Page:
Alexander Beliavsky

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Alexander Beliavsky
Beliavsky Bled 2002.jpg
Beliavsky at the 35th Chess Olympiad, Bled 2002
Full nameAlexander Genrikhovich Beliavsky
Born (1953-12-17) December 17, 1953 (age 69)
Lviv, Ukrainian SSR, Soviet Union
TitleGrandmaster (1975)
FIDE rating2486 (May 2023)
Peak rating2710 (July 1997)
Peak rankingNo. 4 (July 1985)

Alexander Genrikhovich Beliavsky (Russian: Алекса́ндр Ге́нрихович Беля́вский, Ukrainian: Олександр Генріхович Бєлявський, Slovene: Aleksander Henrikovič Beljavski; also romanized Belyavsky; born December 17, 1953) is a Soviet, Ukrainian and Slovenian chess player. He was awarded the title of Grandmaster by FIDE in 1975. He is also a chess coach and in 2004 was awarded the title of FIDE Senior Trainer.

Beliavsky was born in Lviv, USSR, now Ukraine. He now lives in Slovenia and has been playing for its national team since 1996.[1][2]


Beliavsky won the World Junior Chess Championship in 1973 and the USSR Chess Championship four times (in 1974, 1980, 1987 and 1990).

In the 1982–84 World Chess Championship cycle, he qualified for the Candidates Tournament, losing to eventual winner Garry Kasparov in the quarterfinals of the 1983 Candidates matches. Beliavsky played on the top board for the USSR team that won the gold medal in the 1984 Chess Olympiad.[3] Beliavsky was a mainstay at international tournaments throughout the eighties and early nineties, however, he did not perform to the highest levels. In the 1985-87 Candidates he finished 7/16, and neither did he qualify for the 1988-90 Candidates tournament nor the 1994-95 PCA Candidates tournament.

In tournaments, he was first equal at Baden bei Wien 1980, first at Tilburg 1981, second equal at Tilburg 1984, joint winner at Wijk aan Zee 1984 and joint second at the same event a year later. At the second Russia (USSR) vs Rest of the World match in 1984, he was the top scorer for the victorious Soviet team, defeating Yasser Seirawan 2–0 and Bent Larsen 1½–½. Beliavsky won the Vidmar Memorial tournament four times: in 1999, 2001, 2003 (with Emil Sutovsky) and 2005.[4] He finished third in the Linares tournament of 1991, behind Vasyl Ivanchuk and Garry Kasparov.[5]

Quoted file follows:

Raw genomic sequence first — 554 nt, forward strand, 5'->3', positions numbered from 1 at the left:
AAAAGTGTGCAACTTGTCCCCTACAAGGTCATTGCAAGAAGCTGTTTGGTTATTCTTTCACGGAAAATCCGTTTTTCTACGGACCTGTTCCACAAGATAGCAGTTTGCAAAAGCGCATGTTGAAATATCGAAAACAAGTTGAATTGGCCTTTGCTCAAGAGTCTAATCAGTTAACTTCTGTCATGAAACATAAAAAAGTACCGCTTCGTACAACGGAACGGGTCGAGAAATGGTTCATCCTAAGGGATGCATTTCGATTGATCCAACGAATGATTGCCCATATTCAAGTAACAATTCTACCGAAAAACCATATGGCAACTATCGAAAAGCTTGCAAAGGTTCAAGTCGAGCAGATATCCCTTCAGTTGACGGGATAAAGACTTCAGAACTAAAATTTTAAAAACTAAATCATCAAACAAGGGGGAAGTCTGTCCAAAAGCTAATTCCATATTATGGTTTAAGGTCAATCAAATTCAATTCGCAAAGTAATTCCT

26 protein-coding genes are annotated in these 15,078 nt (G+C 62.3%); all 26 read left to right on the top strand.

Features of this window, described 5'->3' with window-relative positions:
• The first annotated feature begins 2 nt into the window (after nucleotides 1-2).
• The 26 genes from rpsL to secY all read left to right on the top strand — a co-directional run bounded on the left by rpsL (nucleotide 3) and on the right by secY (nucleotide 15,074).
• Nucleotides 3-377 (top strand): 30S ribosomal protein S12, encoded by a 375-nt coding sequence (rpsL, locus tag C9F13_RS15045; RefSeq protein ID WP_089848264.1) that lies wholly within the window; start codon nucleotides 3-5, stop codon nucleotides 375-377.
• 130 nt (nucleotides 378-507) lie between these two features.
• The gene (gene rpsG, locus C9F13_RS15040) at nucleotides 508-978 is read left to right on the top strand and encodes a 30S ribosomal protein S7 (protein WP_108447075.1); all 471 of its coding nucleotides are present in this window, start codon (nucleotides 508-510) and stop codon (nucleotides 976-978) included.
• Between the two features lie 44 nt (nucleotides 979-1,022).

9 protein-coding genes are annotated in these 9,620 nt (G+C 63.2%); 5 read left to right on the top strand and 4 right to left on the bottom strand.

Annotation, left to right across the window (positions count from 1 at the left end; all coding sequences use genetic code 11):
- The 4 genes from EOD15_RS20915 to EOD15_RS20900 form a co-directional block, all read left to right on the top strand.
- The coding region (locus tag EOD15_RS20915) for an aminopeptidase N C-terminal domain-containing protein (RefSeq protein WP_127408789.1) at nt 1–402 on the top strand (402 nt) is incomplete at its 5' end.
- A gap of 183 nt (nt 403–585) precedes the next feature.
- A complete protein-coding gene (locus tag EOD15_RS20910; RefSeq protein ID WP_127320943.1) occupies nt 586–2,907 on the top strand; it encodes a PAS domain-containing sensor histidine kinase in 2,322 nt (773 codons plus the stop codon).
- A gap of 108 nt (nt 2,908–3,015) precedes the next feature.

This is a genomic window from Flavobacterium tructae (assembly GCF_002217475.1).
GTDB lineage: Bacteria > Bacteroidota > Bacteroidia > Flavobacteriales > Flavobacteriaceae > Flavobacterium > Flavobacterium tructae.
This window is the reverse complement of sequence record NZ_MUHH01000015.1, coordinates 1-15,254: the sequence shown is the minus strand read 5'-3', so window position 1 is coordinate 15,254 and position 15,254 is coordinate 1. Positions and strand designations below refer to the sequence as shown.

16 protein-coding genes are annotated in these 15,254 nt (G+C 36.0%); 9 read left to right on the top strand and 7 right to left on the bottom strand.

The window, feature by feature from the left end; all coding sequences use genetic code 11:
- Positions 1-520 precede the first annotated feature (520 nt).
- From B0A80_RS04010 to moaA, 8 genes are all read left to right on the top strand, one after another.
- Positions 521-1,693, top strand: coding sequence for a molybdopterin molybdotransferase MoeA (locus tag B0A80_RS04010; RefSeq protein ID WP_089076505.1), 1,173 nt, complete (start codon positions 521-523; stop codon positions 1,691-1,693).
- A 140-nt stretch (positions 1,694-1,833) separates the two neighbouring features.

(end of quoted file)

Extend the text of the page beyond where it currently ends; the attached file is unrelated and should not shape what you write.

In November 2009, he was the oldest person among the world's top 100 active players,[6] but as of October 2011 he is no longer in the top 100.[7] He competed at the 2009 Maccabiah Games.[8] In 2013 he tied for 1st–8th places with Alexander Moiseenko, Evgeny Romanov, Hrant Melkumyan, Constantin Lupulescu, Francisco Vallejo Pons, Sergei Movsesian, Ian Nepomniachtchi, Alexey Dreev and Evgeny Alekseev in the European Individual Chess Championship, thus qualifying for the FIDE World Cup.[9]

Beliavsky shares the record for having defeated the most undisputed world champions. He has defeated nine - every undisputed world champion from Vassily Smyslov to Magnus Carlsen except Bobby Fischer - a record he shares with Paul Keres and Victor Korchnoi.


  • Beliavsky, Alexander; Mikhalchishin, Adrian (1995), Winning Endgame Technique, Batsford, ISBN 0-7134-7512-9
  • Beliavsky, Alexander; Mikhalchishin, Adrian (1998). Fianchetto Grunfeld. Everyman Chess. ISBN 978-1-85744-204-5.
  • Beliavsky, Alexander (1998), Uncompromising Chess, Cadogan, ISBN 1-85744-205-9
  • Beliavsky, Alexander; Mikhalchishin, Adrian (1999), The Two Knights Defence, Batsford, ISBN 0-7134-8441-1
  • Beliavsky, Alexander; Mikhalchishin, Adrian (2000), Winning Endgame Strategy, Batsford, ISBN 0-7134-8446-2
  • Beliavsky, Alexander; Mikhalchishin, Adrian (2003), Modern Endgame Practice, Batsford, ISBN 0-7134-8740-2

See also[edit]


  1. ^ a b "Beliavsky, Alexander G." OlimpBase. Retrieved 3 August 2021.
  2. ^ a b "Tribute to Viktor Korchnoi". Retrieved 3 August 2021.
  3. ^ Vasiliev, Yuri (8 June 2015). "АЛЕКСАНДР БЕЛЯВСКИЙ: ИГРАЮЩИЙ ДИНОЗАВР". ChessPro (in Russian). Retrieved 4 December 2016.
  4. ^ "Dr. Milan Vidmar Memorial Tournaments". Archived from the original on 8 February 2012. Retrieved 6 April 2010.
  5. ^ "Linares (1991)". Chessgames. Retrieved 10 July 2021.
  6. ^ "Top 100 Players November 2009 FIDE Top players archive". FIDE. Retrieved 4 December 2016.
  7. ^ "FIDE Top players and Statistics". FIDE. Retrieved 4 December 2016.
  8. ^ Soffer, Ram (2013-07-24). "2013 Maccabiah Games - The Jewish Olympics". Chess News. ChessBase. Retrieved 2019-11-14.
  9. ^ Crowther, Mark (2013-05-16). "14th European Individual Championships 2013". The Week in Chess. Retrieved 18 May 2013.

External links[edit]